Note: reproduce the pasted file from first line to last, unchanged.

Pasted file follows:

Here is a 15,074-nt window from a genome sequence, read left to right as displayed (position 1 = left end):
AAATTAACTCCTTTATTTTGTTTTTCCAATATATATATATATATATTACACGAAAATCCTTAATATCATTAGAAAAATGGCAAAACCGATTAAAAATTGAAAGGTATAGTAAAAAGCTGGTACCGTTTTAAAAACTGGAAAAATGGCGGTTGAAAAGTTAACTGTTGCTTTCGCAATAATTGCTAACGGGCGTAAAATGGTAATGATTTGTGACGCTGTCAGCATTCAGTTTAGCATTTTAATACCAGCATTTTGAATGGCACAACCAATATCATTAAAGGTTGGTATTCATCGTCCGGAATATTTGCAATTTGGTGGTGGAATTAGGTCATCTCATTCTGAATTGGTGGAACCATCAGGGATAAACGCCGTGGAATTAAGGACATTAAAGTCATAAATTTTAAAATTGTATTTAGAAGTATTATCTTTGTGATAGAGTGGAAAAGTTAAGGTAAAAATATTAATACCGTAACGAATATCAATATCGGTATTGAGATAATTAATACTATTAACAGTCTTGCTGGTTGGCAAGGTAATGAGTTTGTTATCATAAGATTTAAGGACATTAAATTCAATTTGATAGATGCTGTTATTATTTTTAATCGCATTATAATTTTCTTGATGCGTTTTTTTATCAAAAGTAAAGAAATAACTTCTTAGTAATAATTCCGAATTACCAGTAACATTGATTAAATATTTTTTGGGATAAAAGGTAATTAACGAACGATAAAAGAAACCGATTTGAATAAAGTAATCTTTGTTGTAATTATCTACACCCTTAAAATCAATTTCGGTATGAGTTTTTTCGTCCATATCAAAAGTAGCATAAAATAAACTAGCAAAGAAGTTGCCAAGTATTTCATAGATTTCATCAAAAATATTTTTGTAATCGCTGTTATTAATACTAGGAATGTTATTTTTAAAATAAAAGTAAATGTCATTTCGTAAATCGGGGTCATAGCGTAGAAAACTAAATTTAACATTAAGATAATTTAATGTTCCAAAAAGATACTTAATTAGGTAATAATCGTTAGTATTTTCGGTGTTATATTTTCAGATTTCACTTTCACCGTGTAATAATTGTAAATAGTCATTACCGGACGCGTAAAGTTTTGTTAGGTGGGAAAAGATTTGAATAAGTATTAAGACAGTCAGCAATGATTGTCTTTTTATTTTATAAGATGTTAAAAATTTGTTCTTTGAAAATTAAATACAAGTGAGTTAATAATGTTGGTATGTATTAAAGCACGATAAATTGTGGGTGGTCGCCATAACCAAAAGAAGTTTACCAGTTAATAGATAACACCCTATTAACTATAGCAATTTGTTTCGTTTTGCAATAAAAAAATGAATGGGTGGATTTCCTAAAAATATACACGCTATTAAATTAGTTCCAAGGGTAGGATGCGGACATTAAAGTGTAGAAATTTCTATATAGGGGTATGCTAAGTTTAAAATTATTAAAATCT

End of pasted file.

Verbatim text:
Here is a 15,074-nt window from a genome sequence, read left to right as displayed (position 1 = left end):
AAATTAACTCCTTTATTTTGTTTTTCCAATATATATATATATATATTACACGAAAATCCTTAATATCATTAGAAAAATGGCAAAACCGATTAAAAATTGAAAGGTATAGTAAAAAGCTGGTACCGTTTTAAAAACTGGAAAAATGGCGGTTGAAAAGTTAACTGTTGCTTTCGCAATAATTGCTAACGGGCGTAAAATGGTAATGATTTGTGACGCTGTCAGCATTCAGTTTAGCATTTTAATACCAGCATTTTGAATGGCACAACCAATATCATTAAAGGTTGGTATTCATCGTCCGGAATATTTGCAATTTGGTGGTGGAATTAGGTCATCTCATTCTGAATTGGTGGAACCATCAGGGATAAACGCCGTGGAATTAAGGACATTAAAGTCATAAATTTTAAAATTGTATTTAGAAGTATTATCTTTGTGATAGAGTGGAAAAGTTAAGGTAAAAATATTAATACCGTAACGAATATCAATATCGGTATTGAGATAATTAATACTATTAACAGTCTTGCTGGTTGGCAAGGTAATGAGTTTGTTATCATAAGATTTAAGGACATTAAATTCAATTTGATAGATGCTGTTATTATTTTTAATCGCATTATAATTTTCTTGATGCGTTTTTTTATCAAAAGTAAAGAAATAACTTCTTAGTAATAATTCCGAATTACCAGTAACATTGATTAAATATTTTTTGGGATAAAAGGTAATTAACGAACGATAAAAGAAACCGATTTGAATAAAGTAATCTTTGTTGTAATTATCTACACCCTTAAAATCAATTTCGGTATGAGTTTTTTCGTCCATATCAAAAGTAGCATAAAATAAACTAGCAAAGAAGTTGCCAAGTATTTCATAGATTTCATCAAAAATATTTTTGTAATCGCTGTTATTAATACTAGGAATGTTATTTTTAAAATAAAAGTAAATGTCATTTCGTAAATCGGGGTCATAGCGTAGAAAACTAAATTTAACATTAAGATAATTTAATGTTCCAAAAAGATACTTAATTAGGTAATAATCGTTAGTATTTTCGGTGTTATATTTTCAGATTTCACTTTCACCGTGTAATAATTGTAAATAGTCATTACCGGACGCGTAAAGTTTTGTTAGGTGGGAAAAGATTTGAATAAGTATTAAGACAGTCAGCAATGATTGTCTTTTTATTTTATAAGATGTTAAAAATTTGTTCTTTGAAAATTAAATACAAGTGAGTTAATAATGTTGGTATGTATTAAAGCACGATAAATTGTGGGTGGTCGCCATAACCAAAAGAAGTTTACCAGTTAATAGATAACACCCTATTAACTATAGCAATTTGTTTCGTTTTGCAATAAAAAAATGAATGGGTGGATTTCCTAAAAATATACACGCTATTAAATTAGTTCCAAGGGTAGGATGCGGACATTAAAGTGTAGAAATTTCTATATAGGGGTATGCTAAGTTTAAAATTATTAAAATCT